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    1862 Confederate Presentation Sword to General Christopher H. Mott by the "Jeff Davis Guards". A unique New Orleans-made silver mounted eaglehead sword presented to Confederate Brigadier General Christopher Hayes Mott by the "Jeff Davis Rifles" on March 28, 1862. Doubtless the highest grade Confederate officer's sword in private hands. Mott was killed in action leading the regiment he commanded, the 19th Mississippi Infantry, in a charge against Federal positions at Williamsburg, Virginia May 5, 1862. A silver plaque affixed to the scabbard between the ring mounts bears the following inscription, "Presented/ To/ Brig. Genl. C. H. Mott/ By his former Company/ Jeff Davis Rifles/ March 28th/ 1862."

    Having served as a lieutenant in the First Mississippi "Rifles" during the Mexican War, Mott returned to Holly Springs where he became a respected lawyer while rising in the ranks of the Mississippi State Militia. With the outbreak of the Civil War he formed the "Jeff Davis Rifles" and was one of four brigadiers commissioned by the state. With the integration of state troops into regular Confederate service, he was authorized to form the 19th Mississippi in May 1861, serving as the regiment's colonel. On May 5, 1862, at the Battle of Williamsburg the 19th, as part of Wilcox's brigade of Longstreet's division, advanced against Federal fortifications with Mott at their head. Fierce fighting ensued when, in Wilcox's words "the gallant Mott fell mortally wounded, being pierced through the breast with a Minie bullet, leading his regiment in the charge with the heroism of a true and veteran soldier." Lt. Col. L. Q. C. Lamar, who assumed command of the regiment after Mott's death lamented his loss, stating, "this accomplished soldier, model gentleman, and devoted patriot has given his life to his country. No richer contribution, no nobler sacrifice, can ever be laid upon the altar."

    The hilt of this magnificent sword is composed entirely of silver and silver gilt. The exquisitely detailed eaglehead pommel surmounts a silver gilt grip having the center section decorated with an engraved spiral band, punch decorated with stars. A central panel on the obverse face of the grip displays a skull and crossbones (probably Masonic), a shield, crossed cannons and a flaming bomb, all cast in relief. A corresponding panel on the reverse side of the grip features a panoply of arms with crossed flags, crossed axes, crossed cannons and a flaming bomb. The guard is entirely of silver gilt and is without peer in Confederate manufactured swords. The wide knuckle bow is suspended from the eagle's open beak and is pierced for its entire length with vines and maple leaves. This design extends on to the top of the quillon where it is cast in relief. The inboard face of the quillon bears an engraved shell motif. The half basket guard is pierced with the central theme of the Louisiana seal with a Pelican feeding her young, enclosed in a laurel wreath, surmounted by a tucked wing eagle. This is flanked on both sides by three different Confederate flags, which are delineated and detailed with hand engraving, being the first national, the battle flag (St. Andrews cross) and the flag of Louisiana. The whole is then flanked by arms including cannons, a mortar, drum, swords and stands of cannon balls. The entire pierced panel is decorated at both sides by cast designs of oak leaves and acorns. The same design, with the exception of the pelican, is also presented on the inside of the guard. The top of the inboard counterguard bears a raised panel containing an old English CS cast in relief. The slightly curved 30½" blade features a single wide shallow unstopped fuller and is profusely and delicately etched to within 4" of the tip. The obverse displays floral and scroll motifs with an old English CS in a central riband, above which is a vine of oak leaves and acorns. The reverse features crossed cannons on a stand of cannon balls, above which is a panoply of flags featuring a Confederate first national. A 5½" central panel surrounded by scrolls bears the legend "Genl C. H. Mott" in old English. The gilt brass scabbard utilizes pierced silver gilt mounts with filigree decorated ring mounts and brass rings. The inscription is presented on a 4½" silver plaque with beaded border and floral finials. Although unsigned, the blade etch being stylistically identical to other examples by Thomas Griswold, and the fact that there are at least two other known swords by Griswold that utilize an eagle head pommel, leaves little doubt that this sword is, in fact, a product of the Griswold shop, renowned for the quality and ornateness of its products. A rare opportunity to own a magnificent Confederate sword that is unrivaled for the striking beauty it displays and the sense of history and romance it engenders.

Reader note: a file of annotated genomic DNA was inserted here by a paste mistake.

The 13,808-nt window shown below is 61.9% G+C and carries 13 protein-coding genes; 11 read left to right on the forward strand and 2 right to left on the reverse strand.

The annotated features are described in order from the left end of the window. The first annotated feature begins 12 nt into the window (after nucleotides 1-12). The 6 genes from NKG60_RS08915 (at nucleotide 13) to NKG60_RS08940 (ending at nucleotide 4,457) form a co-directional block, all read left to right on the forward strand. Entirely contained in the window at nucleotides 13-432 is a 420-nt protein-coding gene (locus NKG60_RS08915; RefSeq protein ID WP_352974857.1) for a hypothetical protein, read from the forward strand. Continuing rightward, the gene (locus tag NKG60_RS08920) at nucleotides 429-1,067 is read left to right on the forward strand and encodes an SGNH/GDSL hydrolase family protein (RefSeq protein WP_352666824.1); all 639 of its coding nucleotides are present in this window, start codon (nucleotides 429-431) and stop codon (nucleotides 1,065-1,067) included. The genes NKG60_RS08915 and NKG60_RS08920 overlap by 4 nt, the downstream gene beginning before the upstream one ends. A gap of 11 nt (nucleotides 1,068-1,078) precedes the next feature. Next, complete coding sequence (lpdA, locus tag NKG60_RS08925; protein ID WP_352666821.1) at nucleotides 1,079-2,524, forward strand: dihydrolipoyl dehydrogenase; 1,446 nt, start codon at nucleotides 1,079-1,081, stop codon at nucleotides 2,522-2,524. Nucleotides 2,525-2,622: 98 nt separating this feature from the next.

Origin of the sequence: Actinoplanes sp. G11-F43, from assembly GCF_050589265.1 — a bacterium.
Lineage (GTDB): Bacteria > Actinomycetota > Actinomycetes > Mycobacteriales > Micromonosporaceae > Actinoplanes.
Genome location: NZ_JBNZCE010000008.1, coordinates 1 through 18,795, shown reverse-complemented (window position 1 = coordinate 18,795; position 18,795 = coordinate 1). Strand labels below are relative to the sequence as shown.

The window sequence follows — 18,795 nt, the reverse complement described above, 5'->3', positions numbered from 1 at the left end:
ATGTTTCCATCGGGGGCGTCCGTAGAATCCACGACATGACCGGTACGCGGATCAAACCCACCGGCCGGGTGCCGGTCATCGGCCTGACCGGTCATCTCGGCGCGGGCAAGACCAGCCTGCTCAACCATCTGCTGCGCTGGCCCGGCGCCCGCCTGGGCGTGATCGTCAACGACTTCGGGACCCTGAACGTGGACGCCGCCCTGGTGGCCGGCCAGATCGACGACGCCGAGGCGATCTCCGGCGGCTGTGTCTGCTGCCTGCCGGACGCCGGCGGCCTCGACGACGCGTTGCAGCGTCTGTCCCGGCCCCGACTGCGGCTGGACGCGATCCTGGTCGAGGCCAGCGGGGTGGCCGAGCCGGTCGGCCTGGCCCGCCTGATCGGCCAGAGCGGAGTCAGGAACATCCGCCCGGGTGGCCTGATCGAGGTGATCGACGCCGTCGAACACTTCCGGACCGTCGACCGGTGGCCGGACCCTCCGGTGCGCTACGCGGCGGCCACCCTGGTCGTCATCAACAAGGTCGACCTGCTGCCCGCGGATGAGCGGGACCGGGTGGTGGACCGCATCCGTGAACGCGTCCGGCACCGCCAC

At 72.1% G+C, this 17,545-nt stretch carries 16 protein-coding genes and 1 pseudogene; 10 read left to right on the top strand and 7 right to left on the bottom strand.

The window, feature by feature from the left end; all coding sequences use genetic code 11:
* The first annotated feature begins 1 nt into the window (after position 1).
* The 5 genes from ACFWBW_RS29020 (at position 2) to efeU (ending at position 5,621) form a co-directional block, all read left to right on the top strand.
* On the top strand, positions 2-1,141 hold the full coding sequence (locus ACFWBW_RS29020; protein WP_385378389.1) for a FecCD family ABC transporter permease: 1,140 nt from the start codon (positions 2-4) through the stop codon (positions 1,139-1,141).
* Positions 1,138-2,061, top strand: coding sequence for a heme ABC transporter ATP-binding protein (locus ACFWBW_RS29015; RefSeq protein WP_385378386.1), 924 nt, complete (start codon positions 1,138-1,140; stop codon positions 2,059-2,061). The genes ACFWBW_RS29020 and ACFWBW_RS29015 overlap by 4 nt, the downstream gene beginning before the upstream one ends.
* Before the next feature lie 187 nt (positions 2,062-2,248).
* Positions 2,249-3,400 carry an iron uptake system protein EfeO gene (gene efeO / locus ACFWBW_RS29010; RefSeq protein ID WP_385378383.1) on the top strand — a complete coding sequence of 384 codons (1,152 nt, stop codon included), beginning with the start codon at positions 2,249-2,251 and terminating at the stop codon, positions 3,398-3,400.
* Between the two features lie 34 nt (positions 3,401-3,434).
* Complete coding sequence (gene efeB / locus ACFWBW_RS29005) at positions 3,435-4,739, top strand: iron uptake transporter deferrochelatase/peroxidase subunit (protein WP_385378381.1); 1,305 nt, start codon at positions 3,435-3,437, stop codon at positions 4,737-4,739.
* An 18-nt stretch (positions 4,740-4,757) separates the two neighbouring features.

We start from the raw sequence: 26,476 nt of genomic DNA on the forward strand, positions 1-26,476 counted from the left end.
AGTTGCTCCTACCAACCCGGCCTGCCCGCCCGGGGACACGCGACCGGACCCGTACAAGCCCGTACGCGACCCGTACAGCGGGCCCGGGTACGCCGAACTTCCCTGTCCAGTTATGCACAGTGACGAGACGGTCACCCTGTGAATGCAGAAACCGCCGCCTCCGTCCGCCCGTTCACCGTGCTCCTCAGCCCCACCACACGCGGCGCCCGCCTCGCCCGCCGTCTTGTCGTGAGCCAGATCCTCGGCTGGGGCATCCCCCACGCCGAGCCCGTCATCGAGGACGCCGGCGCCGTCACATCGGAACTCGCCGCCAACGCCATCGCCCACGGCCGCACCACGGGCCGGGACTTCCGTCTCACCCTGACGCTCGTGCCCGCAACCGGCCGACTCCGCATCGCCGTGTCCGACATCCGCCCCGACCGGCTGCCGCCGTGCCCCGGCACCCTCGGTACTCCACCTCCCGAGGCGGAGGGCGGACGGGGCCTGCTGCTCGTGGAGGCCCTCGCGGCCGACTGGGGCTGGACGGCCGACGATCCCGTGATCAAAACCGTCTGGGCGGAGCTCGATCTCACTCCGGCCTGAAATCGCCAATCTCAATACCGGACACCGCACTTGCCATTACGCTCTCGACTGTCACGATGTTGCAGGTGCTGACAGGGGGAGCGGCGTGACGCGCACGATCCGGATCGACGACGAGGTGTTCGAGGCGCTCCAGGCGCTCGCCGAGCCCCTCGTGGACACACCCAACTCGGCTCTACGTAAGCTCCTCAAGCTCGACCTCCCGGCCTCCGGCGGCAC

The brass scabbard retains only traces of the original gilt in recessed areas and there is one shallow dent on the face of the lower mount, otherwise perfect. Hilt mint with varying degrees of light patina. The blade with just a few very minor, indeed negligible, blemishes otherwise mint.

    Auction Info

    Auction Dates
    June, 2008
    29th-30th Sunday-Monday
    Bids + Registered Phone Bidders: 1
    Lot Tracking Activity: N/A
    Page Views: 7,678

    Buyer's Premium per Lot:
    19.5% of the successful bid (minimum $9) per lot.

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